Deer harvests fell in neighbor states, too
Altoona, Pa. — Pennsylvania was not the only state in the
Northeast to see its 2005-06 deer harvest fall. In fact, the deer
kills in most neighboring states dropped by similar amounts.
According to Pennsylvania Game Commission estimates, the deer
kill of 354,390 was nearly 55,000 deer lower than the 2004-05
harvest of 409,320. That represents a dropoff of 13 percent.
The buck harvest of 120,500 was only slightly lower than the
year before. But the antlerless harvest of 233,890 was 18 percent
lower than the previous year.
One of the major reasons for the drop, according to statements
from the agency, is that it sold 15 percent fewer antlerless deer
licenses in regions where deer numbers had declined. Also blamed
was a 5 percent drop in the number of hunters who bought general
Interestingly, New York’s whitetail harvest decline nearly
mirrored Pennsylvania’s, falling by 14 percent from the previous
year. In the Empire State during the 2005 season, hunters harvested
slightly more than 180,200 deer, including 89,000 bucks and
approximately 91,200 antlerless deer.
The year before, hunters in New York took 208,000 deer. The 2005
harvest was the lowest in New York since 1994, but it was expected
because New York wildlife-management officials had cut back by 35
percent on the availability of deer management permits (doe
licenses), an action they said was intended to rebuild and
stabilize the deer population in many areas of the state.
In Ohio, for the third year in a row, hunters killed more than
200,000 deer – a milestone in the Buckeye State. Still the 2005-06
harvest of 209,513 whitetails represented a 3 percent decline in
the harvest from the year before.
In West Virginia, the total 2005 harvest of 84,137 was comprised
of 64,547 bucks and 27,790 antlerless deer. The buck harvest was 12
percent lower than the year before.
The antlerless harvest was 37 percent lower than in 2004 and,
according to a West Virginia Department of Natural Resources
spokesman, the direct result of more conservative antlerless
deer-hunting regulations in place last fall, including fewer
counties open to antlerless deer hunting and lower antlerless bag
limits in many areas.
Deer hunters in Maryland killed 94,052 deer during the 2005-06
season, according to that state’s Department of Natural Resources.
That harvest was a modest increase over the 93,868 deer harvested
in the 2004-05 season.
The Maryland buck harvest of 32,837 decreased 5.2 percent from
the year before (including 798 sika deer), while the antlerless
harvest increased approximately 3.4 percent to 61,215 deer
(including 866 sika deer).
Even among Pennsylvania game commissioners, the deer harvest
numbers drew widely different reactions, from derision to
“When I read the press release I felt it had to be a joke – how
are they able to stand there and look people in the eye and tell
them that many deer were taken?” said Commissioner Steve Mohr, of
“All the hunters know it’s not true. I just didn’t think that
(agency Executive Director) Carl Roe would allow statements to go
out that we can’t back up. I never thought he would do that.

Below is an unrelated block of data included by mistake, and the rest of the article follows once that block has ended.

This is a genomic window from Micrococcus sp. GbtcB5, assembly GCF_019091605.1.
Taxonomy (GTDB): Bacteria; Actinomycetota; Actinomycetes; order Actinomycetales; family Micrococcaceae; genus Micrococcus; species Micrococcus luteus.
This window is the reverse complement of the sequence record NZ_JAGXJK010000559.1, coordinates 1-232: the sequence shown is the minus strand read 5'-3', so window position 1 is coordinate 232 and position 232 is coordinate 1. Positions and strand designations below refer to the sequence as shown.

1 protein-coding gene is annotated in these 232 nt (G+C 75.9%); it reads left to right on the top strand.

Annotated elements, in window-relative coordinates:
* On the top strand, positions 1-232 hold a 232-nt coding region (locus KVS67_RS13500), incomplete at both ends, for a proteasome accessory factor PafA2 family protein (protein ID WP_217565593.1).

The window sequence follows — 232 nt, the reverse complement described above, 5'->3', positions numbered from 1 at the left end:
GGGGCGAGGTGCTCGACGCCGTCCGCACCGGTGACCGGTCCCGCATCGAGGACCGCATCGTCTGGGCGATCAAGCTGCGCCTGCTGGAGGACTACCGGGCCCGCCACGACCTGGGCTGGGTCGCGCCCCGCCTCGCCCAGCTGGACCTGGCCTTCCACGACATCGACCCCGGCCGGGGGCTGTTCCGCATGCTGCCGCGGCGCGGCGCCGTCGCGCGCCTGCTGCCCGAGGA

“I don’t know that there is any intentional dishonesty in the
numbers, but there sure isn’t a lot in them to give you any faith
in the system,” Mohr added. “I don’t know who would benefit from
misrepresenting the harvest, because sooner or later they’ll have
to pull their foot out of their mouth.”
“It just continues to put doubt even in the minds of the folks
who had previously supported the Game Commission.”
Commissioner Greg Isabella, of Philadelphia, on the other hand,
believes the harvest numbers are credible. “I have faith in the
figures because the method our biologists use has been certified
and peer-reviewed,” he said. “Hunters gotta have a little faith in
our program. We just finished the fourth year of our program, and
we are going into the fifth year.
“I want to see everything reviewed soon – even the antler
restrictions, but a lot of big bucks were shot this year, so I
believe they are working. Talk to the butcher shop owners – the
deer are bigger.”
Mohr couldn’t disagree more strongly. “Why give out harvest
numbers if you can’t defend them? Why come out with numbers that
are just guesses?” he asked. “I think we should just tell the
people the truth – that we don’t know how many deer were
“I don’t think hunters would get upset the way they are now if
we told them that we are working on the program and trying to
figure it out,” Mohr continued. “People want numbers, but they want
accurate numbers. This is a j-o-k-e. That’s what it is. Our
biologists are working from data that they have admitted is not
valid. No way hunters killed that many deer.”
Isabella expects members of the Unified Sportsmen of
Pennsyl-vania – who have sued the Game Commission over its deer
herd-reduction policy – to refuse to accept the harvest numbers.
“The people with agendas in these fringe groups are going to try to
pick our numbers and our decisions apart,” he said. “A lot of these
people want to go back to the old ways – two weeks of buck season
followed by three days of doe season. But that’s what got us to
where we are now with the depleted habitat.
“The executive director has said he wants several options by the
April 17-18 meeting for managing deer in every WMU. But we are
managing by WMU now by adjusting the number of antlerless licenses
we make available to hunters.”
Mohr isn’t buying it, and he points to both New York and West
Virginia backing way off their own deer-herd reduction programs as
proof the Pennsylvania Game Commission is on the wrong track.
“It wasn’t so long ago that New York and West Virginia were in
lock step with the commission in selling so many doe licenses,” he
“But you saw that it didn’t take very long that those states
changed their tune and started talking about rebuilding and
stabilizing their deer herds. That’s what we should be doing in